COMPANIES are reluctant to migrate executive staff from open to fixed-term contracts due to the need to pay termination packages and fear of violating labour laws, among other reasons, businessdigest has learnt.
According to a survey carried out by Industrial Psychology Consultants titled: Employment Contract Survey Report, companies which participated in the survey revealed that it is proving difficult to change the contracts because managers want to be given packages before moving to fixed-term contracts, which they cannot afford to do due to financial constraints.
Other reasons cited include avoiding disengagement when reaching end of contract, historical legacies, whose transition is expensive, resistance by senior management to migrate to fixed-term contracts, to enhance employee productivity and loyalty through job security and the inadequate timeframe for managers to implement their plans during the period of a fixed-term contract, especially in sectors such as mining.
The survey also revealed that 51,4% of those surveyed are on open contracts, with 24,3% of them working within a fixed-term contract.
Most of the executives in sectors such as non-governmental organisations (NGOs) (80%) and tourism and hospitality (67%), are on fixed-term contract, the survey established.
Of the executives that are placed on fixed-term, 45,9% of them is to motivate them to perform, 27% of the executives are placed on fixed-term to make it easier to terminate if they fail to deliver and 5,4% are on fixed-term contracts to manage costs, the survey established.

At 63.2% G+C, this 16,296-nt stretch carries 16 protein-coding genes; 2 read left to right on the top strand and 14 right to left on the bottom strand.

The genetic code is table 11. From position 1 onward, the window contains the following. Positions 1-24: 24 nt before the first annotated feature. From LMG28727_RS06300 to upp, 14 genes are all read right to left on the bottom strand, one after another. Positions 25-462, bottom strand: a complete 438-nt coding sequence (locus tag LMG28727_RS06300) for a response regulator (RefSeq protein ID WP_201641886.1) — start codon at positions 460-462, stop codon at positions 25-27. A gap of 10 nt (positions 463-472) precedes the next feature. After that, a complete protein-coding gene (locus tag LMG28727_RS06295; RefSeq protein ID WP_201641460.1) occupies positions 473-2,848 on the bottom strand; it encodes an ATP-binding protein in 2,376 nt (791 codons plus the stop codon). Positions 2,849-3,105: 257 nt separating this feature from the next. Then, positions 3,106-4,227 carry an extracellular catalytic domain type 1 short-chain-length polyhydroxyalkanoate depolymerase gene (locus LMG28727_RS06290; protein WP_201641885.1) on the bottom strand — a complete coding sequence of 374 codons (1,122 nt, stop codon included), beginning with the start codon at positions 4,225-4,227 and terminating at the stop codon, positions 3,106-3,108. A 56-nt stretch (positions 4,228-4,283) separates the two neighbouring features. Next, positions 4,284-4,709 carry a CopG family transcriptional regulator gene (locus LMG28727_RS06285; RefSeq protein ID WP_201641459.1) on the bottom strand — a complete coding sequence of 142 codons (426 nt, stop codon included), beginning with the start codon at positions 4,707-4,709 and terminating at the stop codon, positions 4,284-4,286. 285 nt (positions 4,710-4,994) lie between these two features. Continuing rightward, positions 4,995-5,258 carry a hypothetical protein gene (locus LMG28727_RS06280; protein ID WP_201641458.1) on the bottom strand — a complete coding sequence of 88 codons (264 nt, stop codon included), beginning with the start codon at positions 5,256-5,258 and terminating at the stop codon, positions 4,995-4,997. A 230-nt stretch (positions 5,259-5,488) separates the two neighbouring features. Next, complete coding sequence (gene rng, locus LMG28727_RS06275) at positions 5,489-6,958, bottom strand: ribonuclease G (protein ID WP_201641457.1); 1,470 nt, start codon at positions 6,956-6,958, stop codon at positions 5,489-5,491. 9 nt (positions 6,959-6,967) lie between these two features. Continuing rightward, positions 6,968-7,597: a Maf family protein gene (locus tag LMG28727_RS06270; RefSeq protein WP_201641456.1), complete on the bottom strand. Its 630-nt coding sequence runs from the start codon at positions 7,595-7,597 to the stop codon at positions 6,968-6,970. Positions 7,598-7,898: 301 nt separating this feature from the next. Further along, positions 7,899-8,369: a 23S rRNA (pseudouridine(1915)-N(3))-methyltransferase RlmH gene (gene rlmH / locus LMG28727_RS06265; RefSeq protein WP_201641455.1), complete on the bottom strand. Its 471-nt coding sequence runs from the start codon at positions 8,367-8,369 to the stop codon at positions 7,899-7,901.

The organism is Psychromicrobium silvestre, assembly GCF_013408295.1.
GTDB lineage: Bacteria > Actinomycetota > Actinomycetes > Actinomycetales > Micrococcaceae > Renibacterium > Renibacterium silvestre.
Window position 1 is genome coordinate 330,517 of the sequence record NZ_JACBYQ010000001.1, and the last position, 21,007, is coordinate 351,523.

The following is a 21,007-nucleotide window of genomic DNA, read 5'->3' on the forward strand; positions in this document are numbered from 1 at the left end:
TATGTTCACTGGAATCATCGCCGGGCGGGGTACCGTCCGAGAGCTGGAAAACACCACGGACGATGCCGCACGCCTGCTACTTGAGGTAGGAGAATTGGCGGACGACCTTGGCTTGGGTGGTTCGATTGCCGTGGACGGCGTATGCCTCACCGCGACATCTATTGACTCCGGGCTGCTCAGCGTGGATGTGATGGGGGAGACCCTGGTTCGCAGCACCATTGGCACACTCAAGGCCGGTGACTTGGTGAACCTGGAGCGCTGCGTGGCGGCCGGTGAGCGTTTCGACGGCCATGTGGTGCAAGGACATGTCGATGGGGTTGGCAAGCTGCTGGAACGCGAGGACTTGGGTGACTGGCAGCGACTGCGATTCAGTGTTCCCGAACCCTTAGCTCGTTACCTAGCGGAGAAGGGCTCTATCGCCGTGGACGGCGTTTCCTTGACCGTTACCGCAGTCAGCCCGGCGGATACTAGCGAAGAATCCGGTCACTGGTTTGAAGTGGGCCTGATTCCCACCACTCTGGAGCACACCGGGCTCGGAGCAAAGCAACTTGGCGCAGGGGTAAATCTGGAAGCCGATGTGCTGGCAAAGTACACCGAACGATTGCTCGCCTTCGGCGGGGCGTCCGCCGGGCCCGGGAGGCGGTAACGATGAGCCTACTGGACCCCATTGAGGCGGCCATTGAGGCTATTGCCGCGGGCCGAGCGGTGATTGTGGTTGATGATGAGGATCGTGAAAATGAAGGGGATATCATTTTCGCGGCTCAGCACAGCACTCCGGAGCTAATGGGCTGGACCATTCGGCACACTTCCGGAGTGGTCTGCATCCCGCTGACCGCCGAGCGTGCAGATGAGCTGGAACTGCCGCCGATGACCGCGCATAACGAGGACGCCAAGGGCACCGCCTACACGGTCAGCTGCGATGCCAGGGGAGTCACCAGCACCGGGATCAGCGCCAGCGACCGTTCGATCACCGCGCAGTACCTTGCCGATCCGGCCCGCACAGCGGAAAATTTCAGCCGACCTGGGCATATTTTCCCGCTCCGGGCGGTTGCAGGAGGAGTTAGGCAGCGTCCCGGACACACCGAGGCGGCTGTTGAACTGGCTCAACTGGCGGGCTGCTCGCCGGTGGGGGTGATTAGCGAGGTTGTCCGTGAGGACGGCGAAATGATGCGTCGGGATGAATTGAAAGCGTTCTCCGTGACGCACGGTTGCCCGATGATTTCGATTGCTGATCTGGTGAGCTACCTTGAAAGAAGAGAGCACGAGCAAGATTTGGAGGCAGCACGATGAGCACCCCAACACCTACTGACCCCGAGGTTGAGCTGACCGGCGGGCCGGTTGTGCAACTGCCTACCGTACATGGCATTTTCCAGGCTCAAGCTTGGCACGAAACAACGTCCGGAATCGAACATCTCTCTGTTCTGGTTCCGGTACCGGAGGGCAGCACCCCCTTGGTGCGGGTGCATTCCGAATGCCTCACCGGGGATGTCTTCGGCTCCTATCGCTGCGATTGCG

It also found that most of the executives in the mining (67%), and financial Services (83%) sectors are on open contracts, without limit.
Most executives in the manufacturing, financial services and medical and pharmaceuticals sectors on five-year contracts.
The survey revealed that the duration of executives’ employment contracts for most executives in NGOs, education and transport and logistics sectors is three years. It also found that most executives on fixed-term contracts in the IT and telecommunications sector, have contracts of four years.
According to the survey, 43,6% of those surveyed are offered pre-agreed gratuities at the time of termination of fixed-term contracts.
There were 39 organisations which participated in the survey from 15 sectors of the economy.
The sectors which participated in the survey include manufacturing, mining, retail, engineering and education.
Other sectors involved in the survey are financial services, tourism and hospitality and agriculture.